By: Taylor Weiter
CINCINNATI — Philip Paul, a drummer who was on the original recordings of popular songs like “Fever” and “Please Come Home for Christmas,” has died.
Tom Schneider, pianist for The Philip Paul Trio, confirmed Paul died of COVID-19 Sunday night. He was 96.
Though well into his nineties, the musician who helped make jazz what it is today continued to play the drums long after performing with the likes of Dizzy Gillespie at Cincinnati’s Cotton Club or The Apollo in New York City. On his 95th birthday, he celebrated with a performance at the Symphony Hotel and Restaurant.
Born in Harlem in 1925, Paul said his parents rented drums for him after his father noticed his habit of drumming random items.
“My father was a musician too. We’d go to the music store to get something he might need, and I’d have spoons, knives, forks and pick up anything that I could bang on the tables and play,” Paul said. “Here I am years later, and I’m still playing the drums.”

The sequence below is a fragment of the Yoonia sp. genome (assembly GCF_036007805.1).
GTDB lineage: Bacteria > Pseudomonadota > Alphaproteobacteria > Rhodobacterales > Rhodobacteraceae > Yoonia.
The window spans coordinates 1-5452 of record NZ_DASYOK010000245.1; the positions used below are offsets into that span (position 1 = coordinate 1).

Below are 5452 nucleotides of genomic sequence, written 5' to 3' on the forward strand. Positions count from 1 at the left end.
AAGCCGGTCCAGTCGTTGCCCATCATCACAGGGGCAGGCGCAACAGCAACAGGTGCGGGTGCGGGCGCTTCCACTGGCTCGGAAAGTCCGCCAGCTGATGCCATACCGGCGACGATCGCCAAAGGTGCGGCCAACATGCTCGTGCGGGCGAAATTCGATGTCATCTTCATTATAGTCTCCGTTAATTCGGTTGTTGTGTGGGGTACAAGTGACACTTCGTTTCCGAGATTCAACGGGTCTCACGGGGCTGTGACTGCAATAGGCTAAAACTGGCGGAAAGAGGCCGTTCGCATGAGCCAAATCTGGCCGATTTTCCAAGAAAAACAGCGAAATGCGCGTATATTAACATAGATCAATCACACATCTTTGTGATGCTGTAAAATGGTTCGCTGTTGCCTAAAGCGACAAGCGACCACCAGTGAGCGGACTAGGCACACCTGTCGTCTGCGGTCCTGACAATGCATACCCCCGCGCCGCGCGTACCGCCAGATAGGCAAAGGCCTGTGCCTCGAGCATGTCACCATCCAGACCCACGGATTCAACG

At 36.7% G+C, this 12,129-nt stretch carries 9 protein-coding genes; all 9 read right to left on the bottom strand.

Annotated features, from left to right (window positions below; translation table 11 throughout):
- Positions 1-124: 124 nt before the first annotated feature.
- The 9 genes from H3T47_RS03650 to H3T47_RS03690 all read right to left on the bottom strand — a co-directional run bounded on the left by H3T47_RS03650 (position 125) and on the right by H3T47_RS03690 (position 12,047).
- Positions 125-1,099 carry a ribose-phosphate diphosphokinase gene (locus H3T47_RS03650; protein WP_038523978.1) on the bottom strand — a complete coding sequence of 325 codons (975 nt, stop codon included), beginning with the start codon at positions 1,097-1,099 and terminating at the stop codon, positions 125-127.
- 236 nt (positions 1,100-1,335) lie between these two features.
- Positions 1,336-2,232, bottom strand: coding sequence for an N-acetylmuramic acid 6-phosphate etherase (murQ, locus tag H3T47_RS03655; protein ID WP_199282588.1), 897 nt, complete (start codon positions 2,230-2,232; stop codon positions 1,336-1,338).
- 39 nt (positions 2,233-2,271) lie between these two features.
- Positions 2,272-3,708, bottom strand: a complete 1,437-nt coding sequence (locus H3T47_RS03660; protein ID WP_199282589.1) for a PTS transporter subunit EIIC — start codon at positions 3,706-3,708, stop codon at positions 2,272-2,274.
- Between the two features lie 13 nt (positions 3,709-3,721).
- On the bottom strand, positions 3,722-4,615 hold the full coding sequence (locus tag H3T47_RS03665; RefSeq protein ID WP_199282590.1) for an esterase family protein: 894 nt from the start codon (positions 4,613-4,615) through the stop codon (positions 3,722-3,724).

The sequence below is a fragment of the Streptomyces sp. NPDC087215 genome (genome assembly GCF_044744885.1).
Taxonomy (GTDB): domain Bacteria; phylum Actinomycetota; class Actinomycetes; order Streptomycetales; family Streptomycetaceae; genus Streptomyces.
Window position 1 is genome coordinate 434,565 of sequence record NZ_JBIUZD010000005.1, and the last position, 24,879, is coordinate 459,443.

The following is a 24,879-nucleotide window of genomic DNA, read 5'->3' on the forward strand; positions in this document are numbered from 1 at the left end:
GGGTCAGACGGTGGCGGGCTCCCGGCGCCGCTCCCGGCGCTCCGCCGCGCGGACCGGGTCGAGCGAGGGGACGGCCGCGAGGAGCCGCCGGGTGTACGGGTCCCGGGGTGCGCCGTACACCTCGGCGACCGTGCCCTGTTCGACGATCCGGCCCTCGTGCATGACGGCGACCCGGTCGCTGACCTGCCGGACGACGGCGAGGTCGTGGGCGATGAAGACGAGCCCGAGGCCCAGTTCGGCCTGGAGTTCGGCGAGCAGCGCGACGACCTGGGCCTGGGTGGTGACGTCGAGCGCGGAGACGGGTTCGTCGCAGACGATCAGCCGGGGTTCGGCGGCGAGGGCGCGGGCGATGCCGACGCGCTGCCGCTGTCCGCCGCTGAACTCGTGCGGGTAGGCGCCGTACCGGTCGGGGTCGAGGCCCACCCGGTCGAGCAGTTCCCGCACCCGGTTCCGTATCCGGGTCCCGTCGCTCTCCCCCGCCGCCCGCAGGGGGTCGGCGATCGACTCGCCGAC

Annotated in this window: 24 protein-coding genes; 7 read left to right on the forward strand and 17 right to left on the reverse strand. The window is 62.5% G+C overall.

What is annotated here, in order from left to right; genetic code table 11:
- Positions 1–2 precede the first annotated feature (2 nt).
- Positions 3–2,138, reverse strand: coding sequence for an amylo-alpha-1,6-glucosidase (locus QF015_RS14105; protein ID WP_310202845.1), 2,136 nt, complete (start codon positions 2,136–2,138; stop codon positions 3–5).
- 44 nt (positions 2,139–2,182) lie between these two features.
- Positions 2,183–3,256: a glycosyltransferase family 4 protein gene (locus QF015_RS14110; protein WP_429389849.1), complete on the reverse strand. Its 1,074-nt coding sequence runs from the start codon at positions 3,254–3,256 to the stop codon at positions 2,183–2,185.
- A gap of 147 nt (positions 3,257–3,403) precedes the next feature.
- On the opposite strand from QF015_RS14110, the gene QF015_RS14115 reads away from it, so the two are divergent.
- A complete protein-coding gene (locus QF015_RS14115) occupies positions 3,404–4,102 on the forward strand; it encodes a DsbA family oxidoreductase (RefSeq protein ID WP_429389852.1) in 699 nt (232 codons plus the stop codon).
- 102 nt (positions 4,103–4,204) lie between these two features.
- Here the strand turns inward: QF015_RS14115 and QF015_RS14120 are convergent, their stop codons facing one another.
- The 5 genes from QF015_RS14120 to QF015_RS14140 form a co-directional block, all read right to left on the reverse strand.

Paul is credited with creating the beat for “The Twist,” playing on the original recording by Hank Ballard and the Midnighters. In addition to his work on Little Willie John’s “Fever” and Charles Brown’s “Please Come Home for Christmas,” Paul was on the original recordings for nearly every song by Freddie King, considered one of the “Three Kings of the Blues Guitar.”
A member of the Cincinnati Jazz Hall of Fame, Paul and his wife, Juanita, were honored at the Rock and Roll of Fame and Museum as part of its “From Songwriters to Soundmen: The People Behind the Hits” presentation.
Reposted with permission from WCPO 9 Cincinnati